Attack on Churches is an Attack on the Soul of the Community, July 1996

A New Visions Commentary published July 1996 by The National Center for Public Policy Research, 20 F Street NW, Suite 700 , Washington, D.C. 20001, (202) 507-6398, Fax (301) 498-1301, E-Mail [email protected].

As a pastor of a church, I have watched with awe as Godly communities have transformed the lives of people without government intervention. I have watched again and again the failure of bureaucratic attempts at rehabilitation and the success of spiritual regeneration. With all respect to the well-intentioned and often laudable accomplishments of the NAACP, the Urban League, the Southern Christian Leadership Conference and other such groups, the most powerful institution for transforming and improving the lives of black people in America has been, is and always will be the church.

When that church is under attack, the very soul of the community is under attack. When it is happening in Mississippi, it is felt in Massachusetts. When it is happening in Louisiana, it is felt in Long Island. And when it is happening in Detroit, Michigan, it is felt in Demopolis, Alabama. An attack on black churches is an attack on the very nerve center of the black community, the ultimate place of its help and hope.

As National Liaison for Urban Development for the Christian Coalition, I have not come here today to criticize any other organization, but to say the Christian Coalition joins with any organization which will rise up and say these attacks on the black church, and on Christianity cannot and will not stand.

Some have asked why the Christian Coalition is so concerned. Let me state it clearly and unequivocally. To paraphrase Dr. King, an attack on Christianity anywhere is an attack on Christianity everywhere. We are the Christian Coalition, and it is a large part of our mission to be sure that Christian values, ideals and institutions crucial to our history remain the building blocks of our present and future. We are not the white Christian Coalition or the black Christian Coalition; we are not the Protestant or Catholic coalition. We are the Christian Coalition and our brothers and sisters are of all colors and of all denominations. We are a rainbow that is painted not by politics ultimately, but by faith in Jesus Christ.

The Executive Director of the Christian Coalition, Dr. Ralph Reed, has left no room for misunderstanding. I suppose to those who have lied about him and called him and the Christian Coalition a bunch of Nazis, he should be dismissed as a “white man.” However, for those of us who want to see the kind of America Dr. King envisioned, Ralph Reed is a brother leading the Christian Coalition to reach out a hand of love to everyone, but particularly those who know that obedience to God brings blessings on our nation. Dr. Reed said:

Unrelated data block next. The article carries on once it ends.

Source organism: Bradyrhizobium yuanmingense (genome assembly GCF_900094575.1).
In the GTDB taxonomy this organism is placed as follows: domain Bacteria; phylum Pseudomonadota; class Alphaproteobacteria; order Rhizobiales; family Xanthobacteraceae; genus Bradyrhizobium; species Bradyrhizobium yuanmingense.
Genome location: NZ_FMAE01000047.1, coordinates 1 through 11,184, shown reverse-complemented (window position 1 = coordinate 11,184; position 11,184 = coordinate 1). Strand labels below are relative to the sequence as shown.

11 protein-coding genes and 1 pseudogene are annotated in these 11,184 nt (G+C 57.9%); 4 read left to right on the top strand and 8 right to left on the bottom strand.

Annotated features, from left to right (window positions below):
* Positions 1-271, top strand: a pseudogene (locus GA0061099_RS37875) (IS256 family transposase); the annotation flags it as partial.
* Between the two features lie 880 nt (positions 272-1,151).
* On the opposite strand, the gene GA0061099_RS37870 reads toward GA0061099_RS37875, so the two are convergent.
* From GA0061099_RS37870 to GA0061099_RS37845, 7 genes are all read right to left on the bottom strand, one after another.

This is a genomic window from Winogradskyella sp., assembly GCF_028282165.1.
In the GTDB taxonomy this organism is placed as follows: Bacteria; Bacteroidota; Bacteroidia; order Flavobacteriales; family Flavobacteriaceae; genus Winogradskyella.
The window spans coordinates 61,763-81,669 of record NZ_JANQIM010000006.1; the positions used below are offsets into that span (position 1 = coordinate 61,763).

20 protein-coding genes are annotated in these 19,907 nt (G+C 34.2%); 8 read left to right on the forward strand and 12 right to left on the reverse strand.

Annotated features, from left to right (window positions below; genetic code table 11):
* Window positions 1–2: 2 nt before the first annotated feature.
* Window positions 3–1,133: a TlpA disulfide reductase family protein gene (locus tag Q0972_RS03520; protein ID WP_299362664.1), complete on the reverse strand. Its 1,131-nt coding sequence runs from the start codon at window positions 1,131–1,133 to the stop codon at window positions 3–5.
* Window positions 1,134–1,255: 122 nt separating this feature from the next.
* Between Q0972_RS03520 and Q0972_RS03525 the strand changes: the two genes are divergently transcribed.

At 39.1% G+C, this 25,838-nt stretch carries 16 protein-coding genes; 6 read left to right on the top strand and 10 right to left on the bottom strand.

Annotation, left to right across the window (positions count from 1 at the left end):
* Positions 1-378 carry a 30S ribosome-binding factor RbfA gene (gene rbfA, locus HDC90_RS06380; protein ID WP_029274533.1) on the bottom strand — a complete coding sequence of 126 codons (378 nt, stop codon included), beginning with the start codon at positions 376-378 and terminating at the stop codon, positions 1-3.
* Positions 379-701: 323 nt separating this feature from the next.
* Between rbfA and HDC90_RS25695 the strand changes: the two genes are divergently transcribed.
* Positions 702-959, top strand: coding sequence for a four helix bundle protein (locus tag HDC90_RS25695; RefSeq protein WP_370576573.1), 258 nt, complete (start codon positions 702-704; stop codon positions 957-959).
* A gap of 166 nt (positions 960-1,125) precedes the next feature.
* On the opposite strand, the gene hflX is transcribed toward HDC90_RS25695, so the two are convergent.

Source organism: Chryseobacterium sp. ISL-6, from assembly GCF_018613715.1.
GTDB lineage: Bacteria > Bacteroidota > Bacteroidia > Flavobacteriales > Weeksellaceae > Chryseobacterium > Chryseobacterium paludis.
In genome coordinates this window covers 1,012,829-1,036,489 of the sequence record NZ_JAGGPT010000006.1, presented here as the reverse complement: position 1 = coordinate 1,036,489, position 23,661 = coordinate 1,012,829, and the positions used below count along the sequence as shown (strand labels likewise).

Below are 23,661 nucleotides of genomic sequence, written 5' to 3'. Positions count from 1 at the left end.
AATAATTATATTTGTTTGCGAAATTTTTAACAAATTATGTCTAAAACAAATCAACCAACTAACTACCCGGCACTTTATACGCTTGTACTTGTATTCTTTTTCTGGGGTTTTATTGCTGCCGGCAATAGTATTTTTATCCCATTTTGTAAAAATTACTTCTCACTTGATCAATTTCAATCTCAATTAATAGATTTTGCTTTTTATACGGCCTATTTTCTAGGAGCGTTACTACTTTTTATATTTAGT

“It is a shame in the past the white evangelical church simply looked the other way when [black churches were] confronted by racist attacks. The Christian Coalition will not look the other way. The terrorists who committed these crimes to our African-American brothers and sisters will be dealt with. We will hunt them down, and we will bring them to justice.”

Let me end on what is a wonderfully inspiring development which is emerging from this series of evil acts. The immense good will of the American people, white and black, has poured forth in a magnificent way. In spite of those whose goal it is to keep us racially divided, this country continues to move in the direction of fulfilling Dr. King’s vision of not being judged by the color of our skin, but the content of our character. White Christians and others all over the country have put their shoulder to the plow, and their money where their mouths are to say, we stand with our brothers and sisters and the color of their skin is irrelevant.

Once again, faith, as it did for our Founding Fathers, confronts a curse and transforms it into a blessing.

by Rev. Earl Jackson, the National Liason for Urban Development for the Christian Coalition. Reverend Jackson has served as Senior Pastor of New Cornerstone Exodus Church in Boston since 1982. This Project 21 commentary is excerpted from testimony given on May 20 to the House Judiciary Committee.

(New Visions Commentaries are the opinion of their authors, and not necessarily those of Project 21.)

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